Bad reputation in Europe? Google now has a form for that

keep-calm-and-i-forgotFrom old arrest records to inappropriate college party photos – seems like every day a CEO or celebrity is making apologies for past, bad behavior. Most of the time it’s simply embarrassing for a week and then the world moves on. But we’ve seen cases where past misdeeds have resulted in forced resignations and customer boycotts.

And though it’s usually the big chiefs we hear about, there are plenty of little fish getting caught in the old news net. Is it fair to judge a person by their past behavior? What if they’ve since moved on to bigger and better things? What if those old news stories turned out not to be true?

Europe’s top court recently decided that to forgive is divine but to be forgotten is the law.

Email Marketing: Are you outperforming the competition? Silverpop has the answer

SilverpopI heard a blogger say that her Facebook page is tanking. Only 1,000 likes this week! I almost fell off my chair. A 1,000 likes? I’ll take that any day but compared to where she was a year ago, it’s dismal.

That’s the funny thing about numbers, they really only tell a story when you compare them to other numbers. For example, how’s your email open rate? Around 18%? That’s great if you’re in the travel industry but if you’re a non-profit you’re way off the median number for the industry.

Want to know where you stand? Silverpop just released their “2014 Email Marketing Metrics Benchmark Study” and it covers the basics – bounces, open rates, click-throughs and usubs.

So you think you know social sharing . . .think again [Infographic]

Most content sharing occurs via social networks like Facebook and Twitter. We all know that, right. . . . ? RadiumOne says, “wrong”. They have a new infographic called “Six Myths of Social Sharing” and I have to admit, even I believe a few of the myths on the list.

For example, “most content sharing occurs via social networks”.  Here are the real facts according to RadiumOne:

RadiumOne Myths 1

Copy and paste? That blows my mind. An enormous amount of internet content comes with built in social or email sharing buttons but folks are still using Ctrl+C to share! Since the majority of these shares are coming from IOS devices, I think there’s more to this than meets the eye. (Excuse me Transformers for borrowing your slogan.) I’m thinking about how I might share a photo on Instagram. I find it on the internet. Save it to my photos then reupload through Instagram. Does that count as copy and paste?

Consumers are worried about internet privacy but few do anything to protect themselves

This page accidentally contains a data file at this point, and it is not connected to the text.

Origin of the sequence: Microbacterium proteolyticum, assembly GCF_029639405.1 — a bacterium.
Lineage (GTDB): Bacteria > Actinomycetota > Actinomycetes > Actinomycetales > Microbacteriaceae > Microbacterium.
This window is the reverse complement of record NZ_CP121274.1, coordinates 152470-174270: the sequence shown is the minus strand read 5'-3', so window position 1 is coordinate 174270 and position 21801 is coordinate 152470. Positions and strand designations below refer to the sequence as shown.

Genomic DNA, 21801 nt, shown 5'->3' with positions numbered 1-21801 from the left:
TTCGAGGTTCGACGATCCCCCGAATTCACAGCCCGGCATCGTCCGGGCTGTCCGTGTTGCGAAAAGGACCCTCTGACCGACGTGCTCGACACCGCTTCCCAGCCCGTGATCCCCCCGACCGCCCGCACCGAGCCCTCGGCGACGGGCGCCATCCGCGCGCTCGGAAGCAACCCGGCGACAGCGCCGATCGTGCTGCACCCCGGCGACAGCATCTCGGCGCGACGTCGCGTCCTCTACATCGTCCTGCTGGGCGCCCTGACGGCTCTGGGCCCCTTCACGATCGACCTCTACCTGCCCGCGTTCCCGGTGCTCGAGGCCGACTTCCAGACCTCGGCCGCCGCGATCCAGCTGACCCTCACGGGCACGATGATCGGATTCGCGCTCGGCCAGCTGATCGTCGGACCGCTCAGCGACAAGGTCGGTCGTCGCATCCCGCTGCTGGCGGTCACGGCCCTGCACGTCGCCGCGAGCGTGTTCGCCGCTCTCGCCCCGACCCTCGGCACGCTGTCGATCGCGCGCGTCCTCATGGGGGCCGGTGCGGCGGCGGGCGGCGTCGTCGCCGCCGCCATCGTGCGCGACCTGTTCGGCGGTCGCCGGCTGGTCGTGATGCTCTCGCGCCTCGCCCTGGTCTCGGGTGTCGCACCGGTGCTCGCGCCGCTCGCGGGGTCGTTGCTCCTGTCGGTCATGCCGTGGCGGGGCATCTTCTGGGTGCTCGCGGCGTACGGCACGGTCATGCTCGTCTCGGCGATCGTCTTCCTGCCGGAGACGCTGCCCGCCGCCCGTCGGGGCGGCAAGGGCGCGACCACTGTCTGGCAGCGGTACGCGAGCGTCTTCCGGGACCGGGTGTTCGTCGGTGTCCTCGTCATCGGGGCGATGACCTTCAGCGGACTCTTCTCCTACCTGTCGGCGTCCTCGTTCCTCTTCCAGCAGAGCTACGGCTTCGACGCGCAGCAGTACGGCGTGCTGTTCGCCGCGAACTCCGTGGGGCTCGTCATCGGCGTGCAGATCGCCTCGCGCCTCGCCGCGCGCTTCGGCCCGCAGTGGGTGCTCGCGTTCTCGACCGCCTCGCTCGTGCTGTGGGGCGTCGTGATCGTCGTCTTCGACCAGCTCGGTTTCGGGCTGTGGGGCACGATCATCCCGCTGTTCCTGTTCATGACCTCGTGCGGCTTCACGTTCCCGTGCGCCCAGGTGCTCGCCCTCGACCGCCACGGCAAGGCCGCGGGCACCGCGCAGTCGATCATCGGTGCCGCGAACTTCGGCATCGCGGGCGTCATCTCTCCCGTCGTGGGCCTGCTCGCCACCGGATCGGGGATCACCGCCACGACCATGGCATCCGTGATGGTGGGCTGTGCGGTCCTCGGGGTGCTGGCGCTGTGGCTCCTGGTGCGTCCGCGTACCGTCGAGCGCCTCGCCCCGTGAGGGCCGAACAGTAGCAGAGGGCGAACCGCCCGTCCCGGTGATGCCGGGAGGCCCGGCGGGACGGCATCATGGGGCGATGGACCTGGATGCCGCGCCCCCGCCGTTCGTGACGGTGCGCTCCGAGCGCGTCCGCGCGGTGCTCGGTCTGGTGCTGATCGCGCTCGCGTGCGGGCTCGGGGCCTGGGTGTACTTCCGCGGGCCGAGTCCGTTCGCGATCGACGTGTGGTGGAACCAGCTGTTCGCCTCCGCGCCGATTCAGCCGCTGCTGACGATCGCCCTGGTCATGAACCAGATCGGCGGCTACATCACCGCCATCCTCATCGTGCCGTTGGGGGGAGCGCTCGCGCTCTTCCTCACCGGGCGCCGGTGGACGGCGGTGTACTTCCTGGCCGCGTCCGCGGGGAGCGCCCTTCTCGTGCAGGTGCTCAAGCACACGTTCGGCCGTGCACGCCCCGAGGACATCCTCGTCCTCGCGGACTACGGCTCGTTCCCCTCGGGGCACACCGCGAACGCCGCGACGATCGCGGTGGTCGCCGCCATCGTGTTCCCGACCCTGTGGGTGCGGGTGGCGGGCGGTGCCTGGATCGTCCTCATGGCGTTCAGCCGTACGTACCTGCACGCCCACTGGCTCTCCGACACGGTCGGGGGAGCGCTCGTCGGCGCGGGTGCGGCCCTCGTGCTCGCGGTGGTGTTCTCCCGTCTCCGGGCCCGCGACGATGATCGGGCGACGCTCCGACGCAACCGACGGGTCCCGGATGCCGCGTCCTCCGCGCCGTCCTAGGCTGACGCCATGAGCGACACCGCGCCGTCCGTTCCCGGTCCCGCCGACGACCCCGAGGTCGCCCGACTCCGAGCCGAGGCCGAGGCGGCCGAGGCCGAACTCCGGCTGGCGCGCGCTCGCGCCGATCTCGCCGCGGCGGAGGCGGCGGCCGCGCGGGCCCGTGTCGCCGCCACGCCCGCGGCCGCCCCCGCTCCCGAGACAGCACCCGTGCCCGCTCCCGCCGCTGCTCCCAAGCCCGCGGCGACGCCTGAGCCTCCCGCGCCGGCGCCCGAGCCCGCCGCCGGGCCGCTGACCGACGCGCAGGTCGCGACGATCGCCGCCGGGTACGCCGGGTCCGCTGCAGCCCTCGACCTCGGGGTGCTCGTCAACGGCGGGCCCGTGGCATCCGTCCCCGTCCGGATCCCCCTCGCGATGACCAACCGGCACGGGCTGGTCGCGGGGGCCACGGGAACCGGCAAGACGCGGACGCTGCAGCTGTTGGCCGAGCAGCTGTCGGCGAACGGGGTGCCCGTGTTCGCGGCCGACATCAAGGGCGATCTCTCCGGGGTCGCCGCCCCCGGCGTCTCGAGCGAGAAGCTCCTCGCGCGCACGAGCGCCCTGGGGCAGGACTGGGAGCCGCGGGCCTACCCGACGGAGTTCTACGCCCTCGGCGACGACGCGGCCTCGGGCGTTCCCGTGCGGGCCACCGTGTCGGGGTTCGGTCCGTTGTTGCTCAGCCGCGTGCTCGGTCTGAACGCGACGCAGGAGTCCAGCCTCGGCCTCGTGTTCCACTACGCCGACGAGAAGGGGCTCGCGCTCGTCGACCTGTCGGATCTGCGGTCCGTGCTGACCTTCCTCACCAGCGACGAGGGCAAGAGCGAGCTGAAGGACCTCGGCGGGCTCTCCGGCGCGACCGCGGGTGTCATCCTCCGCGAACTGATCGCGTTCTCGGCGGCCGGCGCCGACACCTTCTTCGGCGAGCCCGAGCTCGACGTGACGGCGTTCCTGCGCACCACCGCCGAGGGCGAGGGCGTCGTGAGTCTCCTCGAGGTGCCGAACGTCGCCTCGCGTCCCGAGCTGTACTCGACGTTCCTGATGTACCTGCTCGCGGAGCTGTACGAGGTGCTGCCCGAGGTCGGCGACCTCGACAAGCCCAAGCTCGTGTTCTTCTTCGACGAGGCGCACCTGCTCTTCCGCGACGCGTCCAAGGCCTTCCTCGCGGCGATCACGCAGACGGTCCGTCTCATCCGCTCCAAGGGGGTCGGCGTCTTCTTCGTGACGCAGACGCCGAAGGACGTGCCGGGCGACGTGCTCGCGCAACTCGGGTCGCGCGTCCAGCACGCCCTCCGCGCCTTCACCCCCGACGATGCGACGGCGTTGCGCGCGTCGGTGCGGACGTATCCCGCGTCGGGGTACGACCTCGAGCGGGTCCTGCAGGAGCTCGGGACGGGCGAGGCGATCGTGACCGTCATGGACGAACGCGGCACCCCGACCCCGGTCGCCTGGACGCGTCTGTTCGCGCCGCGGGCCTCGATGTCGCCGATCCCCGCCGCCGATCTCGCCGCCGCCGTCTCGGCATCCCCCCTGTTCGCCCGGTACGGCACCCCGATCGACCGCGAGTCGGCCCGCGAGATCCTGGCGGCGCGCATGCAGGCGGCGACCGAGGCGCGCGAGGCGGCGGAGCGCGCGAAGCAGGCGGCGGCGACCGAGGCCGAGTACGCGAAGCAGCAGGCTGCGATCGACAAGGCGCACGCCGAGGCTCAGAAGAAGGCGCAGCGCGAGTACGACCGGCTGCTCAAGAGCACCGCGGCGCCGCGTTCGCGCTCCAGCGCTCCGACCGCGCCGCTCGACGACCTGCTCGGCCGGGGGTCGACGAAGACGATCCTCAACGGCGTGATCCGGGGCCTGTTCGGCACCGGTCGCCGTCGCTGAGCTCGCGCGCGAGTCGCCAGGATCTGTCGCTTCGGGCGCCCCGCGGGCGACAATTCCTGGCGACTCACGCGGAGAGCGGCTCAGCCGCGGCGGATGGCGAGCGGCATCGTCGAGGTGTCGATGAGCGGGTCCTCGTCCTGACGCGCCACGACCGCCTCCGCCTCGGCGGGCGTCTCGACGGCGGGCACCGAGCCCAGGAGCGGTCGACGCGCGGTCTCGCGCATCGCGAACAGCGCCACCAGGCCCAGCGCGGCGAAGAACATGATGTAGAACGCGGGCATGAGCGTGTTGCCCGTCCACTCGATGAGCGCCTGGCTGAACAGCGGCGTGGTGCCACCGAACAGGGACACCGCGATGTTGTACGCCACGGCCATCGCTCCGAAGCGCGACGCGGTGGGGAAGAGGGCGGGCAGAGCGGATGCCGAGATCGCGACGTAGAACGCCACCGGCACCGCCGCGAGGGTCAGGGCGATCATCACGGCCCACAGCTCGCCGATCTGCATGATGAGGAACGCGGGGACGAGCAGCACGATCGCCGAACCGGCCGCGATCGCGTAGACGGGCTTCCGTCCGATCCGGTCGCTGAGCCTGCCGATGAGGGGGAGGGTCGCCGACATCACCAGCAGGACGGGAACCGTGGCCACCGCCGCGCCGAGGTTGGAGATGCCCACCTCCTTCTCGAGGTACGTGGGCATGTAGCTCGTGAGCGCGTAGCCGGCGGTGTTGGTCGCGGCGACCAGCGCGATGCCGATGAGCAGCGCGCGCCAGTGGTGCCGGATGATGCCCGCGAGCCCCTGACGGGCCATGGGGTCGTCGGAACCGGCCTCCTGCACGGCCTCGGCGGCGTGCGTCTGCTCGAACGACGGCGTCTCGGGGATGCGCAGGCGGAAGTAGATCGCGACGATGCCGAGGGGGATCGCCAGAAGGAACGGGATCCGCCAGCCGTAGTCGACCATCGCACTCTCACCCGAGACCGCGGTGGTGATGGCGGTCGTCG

SecurityHere’s a wild set of facts:

58% of respondents to an Associated Press poll said they were worried about government spying by the National Security Agency.

41% of consumers don’t know that smart devices collect information about their personal activities.

The truth is, it’s more likely that your new refrigerator is spying on you than the NSA.

Two companies published internet privacy surveys this week, TRUSTe Privacy Index and one by Consumer Reports, and between them an interesting picture emerged.

Though more than 80% of people said they were concerned about privacy on the internet and from smart devices 62% haven’t done anything about it.

Does your marketing gel with your social customer service team? [infographic]

Not since chocolate met peanut butter has a partnership been as important as marketing and customer service. With social media playing an increasingly important role in customer service, does your marketing team work closely with your customer service folks?

 social-customer-service-marketersVia Sentiment Metrics

 

Planning a vacation: value trumps loyalty and search engines rule

Booking a vacation used to be a job for a qualified professional, but now everyone’s a travel agent thanks to sites like Kayak, Orbitz and Expedia. But online booking sites come in second to the good old, everyday search engine.

The Great American Vacation Study: How Travelers Seek, Shop and Save,” from parago takes an in-depth look at how Americans are planning their leisure travel and I think there’s a lot to learn here – even if you’re not specifically in the travel industry.

It starts with a big number. 90% of the people who responded said they travel for leisure at least once a year. 82% of women and 74% of men always or almost always plan the trip themselves. I don’t know if that speaks to the ease of online bookings or a rise in our need to control all things.

Shoppers shout ‘I am not a number!’

oe9N7VseBay has been hiding things from me. I suspected it was true and now I know I’m not being paranoid. When I search, I only get back a portion of the items available for that keyword.

They say it’s for my own good. That they’re helping me weed through the clutter so I can get the best item for the best price. But frankly, I’d rather wade through an extra page of listings than have a computer decide what I should buy.

McCann Truth Central’s “Truth About Shopping” says that consumers are getting tired of being treated as part of an algorithm. Which is not to say they don’t like personalized service. The difference falls somewhere between personal and personalization.